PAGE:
IT’S hard to imagine any Saints fan having much sympathy for any of the players who have been sold this summer or those who want to join the extraordinary exodus.

They are all sensationally well paid, earning salaries far beyond the wildest dreams of those who pay to watch them.

And they all seemingly couldn’t wait to sprint out the exit door of the club who had done so much to help all their careers.

Morgan Schneiderlin, though, might be different.

It is possible, just, to have a shred of sympathy for him.

Just a shred, mind you.

After all, he must be thinking, why me?

Why, after letting Rickie Lambert go and Luke Shaw and Adam Lallana and Dejan Lovren and Calum Chambers, have they stopped ME from making my ‘dream’ move?

That could be a worthwhile question the Frenchman is asking himself after Ralph Krueger came out on Tuesday and categorically said the player would not be sold.

That is a definitive statement by the chairman and not one where he could ever be accused of being misquoted by the media.

He has stated categorically that Schneiderlin – and injured striker Jay Rodriguez, lest we forget – will not be taking part in the great St Mary’s summer sale.

Trust Krueger has nailed his colours to the mast with that statement.

He will not be allowed to forget it.

If the man with a successful background in ice hockey keeps to it, then fans will start to trust the board again.

If for whatever reason Schneiderlin is sold before the summer transfer window slams shut, then any trust that remains will be shattered.

Like the dreams of the Saints faithful who believed that last season’s squad could well be kept together this summer.

Schneiderlin would be right to ask the above question.

Why should he be treated any differently?

He has given the club six years of good service in the first team, more than Lovren, Shaw and Chambers put together.

Is it because the club seeking to sign him is managed by the man who unceremoniously walked out on Saints earlier this summer, Mauricio Pochettino?

Would Saints really deny a player who wanted to leave a transfer just because of who is in charge of the club who want to sign him?

In this case, I’d like to think so!

Pochettino treated Saints with something bordering contempt, so why should Saints bend over backwards to accommodate his rebuilding plans.

Is it because the Saints board came in for so much criticism for selling Chambers that the penny finally dropped in the corridors of power?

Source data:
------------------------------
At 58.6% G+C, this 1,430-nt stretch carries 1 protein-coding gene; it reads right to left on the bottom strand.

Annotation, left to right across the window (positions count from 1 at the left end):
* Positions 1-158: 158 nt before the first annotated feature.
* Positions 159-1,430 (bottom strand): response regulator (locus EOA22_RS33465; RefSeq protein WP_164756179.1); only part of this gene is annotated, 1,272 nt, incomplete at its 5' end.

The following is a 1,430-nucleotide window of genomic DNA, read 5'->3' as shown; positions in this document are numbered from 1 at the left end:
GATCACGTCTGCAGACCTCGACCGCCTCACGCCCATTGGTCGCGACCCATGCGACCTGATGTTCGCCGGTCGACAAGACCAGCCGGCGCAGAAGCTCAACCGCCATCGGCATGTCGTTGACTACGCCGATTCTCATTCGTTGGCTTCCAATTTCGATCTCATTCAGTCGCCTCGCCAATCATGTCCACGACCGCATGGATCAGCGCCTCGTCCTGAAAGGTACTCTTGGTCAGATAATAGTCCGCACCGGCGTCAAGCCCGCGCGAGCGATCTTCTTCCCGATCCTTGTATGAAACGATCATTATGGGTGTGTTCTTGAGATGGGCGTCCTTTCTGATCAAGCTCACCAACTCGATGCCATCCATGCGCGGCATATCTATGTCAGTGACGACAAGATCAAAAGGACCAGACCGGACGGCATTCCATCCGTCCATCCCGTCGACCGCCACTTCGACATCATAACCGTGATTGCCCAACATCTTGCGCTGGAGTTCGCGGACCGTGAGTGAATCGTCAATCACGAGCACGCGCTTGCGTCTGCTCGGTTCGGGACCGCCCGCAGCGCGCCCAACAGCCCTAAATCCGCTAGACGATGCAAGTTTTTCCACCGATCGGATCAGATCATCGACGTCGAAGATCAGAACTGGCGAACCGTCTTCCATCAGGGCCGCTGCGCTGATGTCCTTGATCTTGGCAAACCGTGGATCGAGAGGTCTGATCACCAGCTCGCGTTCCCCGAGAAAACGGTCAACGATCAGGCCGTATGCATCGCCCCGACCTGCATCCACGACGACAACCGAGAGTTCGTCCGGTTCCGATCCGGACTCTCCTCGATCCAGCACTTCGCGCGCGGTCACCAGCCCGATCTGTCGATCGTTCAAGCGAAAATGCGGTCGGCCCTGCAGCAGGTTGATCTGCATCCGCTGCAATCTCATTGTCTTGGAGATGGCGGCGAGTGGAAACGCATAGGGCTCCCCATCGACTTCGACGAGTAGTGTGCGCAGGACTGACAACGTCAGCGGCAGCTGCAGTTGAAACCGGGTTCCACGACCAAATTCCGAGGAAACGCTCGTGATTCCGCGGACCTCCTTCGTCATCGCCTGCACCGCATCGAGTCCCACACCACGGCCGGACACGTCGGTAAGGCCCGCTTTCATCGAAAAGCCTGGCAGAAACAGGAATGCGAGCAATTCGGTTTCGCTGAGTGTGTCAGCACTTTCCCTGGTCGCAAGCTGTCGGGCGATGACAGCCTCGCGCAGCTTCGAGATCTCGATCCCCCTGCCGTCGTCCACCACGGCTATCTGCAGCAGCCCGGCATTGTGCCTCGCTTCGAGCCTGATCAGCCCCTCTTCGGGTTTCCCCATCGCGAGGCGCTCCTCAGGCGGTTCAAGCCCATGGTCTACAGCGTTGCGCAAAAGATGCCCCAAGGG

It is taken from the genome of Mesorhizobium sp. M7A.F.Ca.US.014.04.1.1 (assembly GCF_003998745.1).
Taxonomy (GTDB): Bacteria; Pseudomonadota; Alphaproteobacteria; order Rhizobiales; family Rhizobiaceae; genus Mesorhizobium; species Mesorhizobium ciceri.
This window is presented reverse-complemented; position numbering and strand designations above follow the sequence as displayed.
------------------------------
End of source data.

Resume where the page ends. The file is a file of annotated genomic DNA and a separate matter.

Have the board woken up to the fact that so many fans are absolutely furious about the break-up of their team and that the much promised ‘transparency’ from the board hasn’t really materialised.

If Saints can say ‘no’ to Schneiderlin, why couldn’t they do the same for any of the five players previously sold?

What is the difference between Lovren wanting to leave or Chambers wanting to leave, to Schneiderlin wanting to leave?

That is a problem very much of the club’s own making.

By letting so many first team players depart – and five in a matter of weeks is a huge amount for any club, at any level – Saints have made their own bed.

Now they have to lie in it.

That could well mean Schneiderlin saying he wants to leave, in the wake of having seen so many of his colleagues depart.

Katharina Liebherr, Les Reed and Krueger have to stop the exodus somewhere otherwise Ronald Koeman will be struggling to put out a competitive side against Liverpool at Anfield on August 16.

At some point they have to draw a line under the sales and start bringing replacements in.

Some quality additions could well show Schneiderlin, as well as a disgruntled fanbase, that the club still have ambition.

Saints are playing a risky game, keeping an unhappy player.

But Schneiderlin is a highly paid professional and he needs to understand his responsibilities.

Easier said than done, though, especially with Lovren’s ‘my heart is at Anfield’ outburst at the start of this month still fresh in the mind.

Saints fans have probably had a gutful of players they once admired and adored chucking their plaudits back in their faces, and the last thing they need now is another one chucking toys out of a pram.

The Croatian centre half did himself no favours in the eyes of the fans with his childish outburst.

But he got what he wanted in the end. It might have taken a few weeks of talks but he got what he wanted. That is the bottom line.

Will Schneiderlin go down the same road?

Ralph Krueger never said Dejan Lovren would not be sold so this is a different situation entirely.

Krueger could not have been any clearer on the subject of Schneiderlin’s future.

How many fans actually believe the chairman, though, is another good question to ask.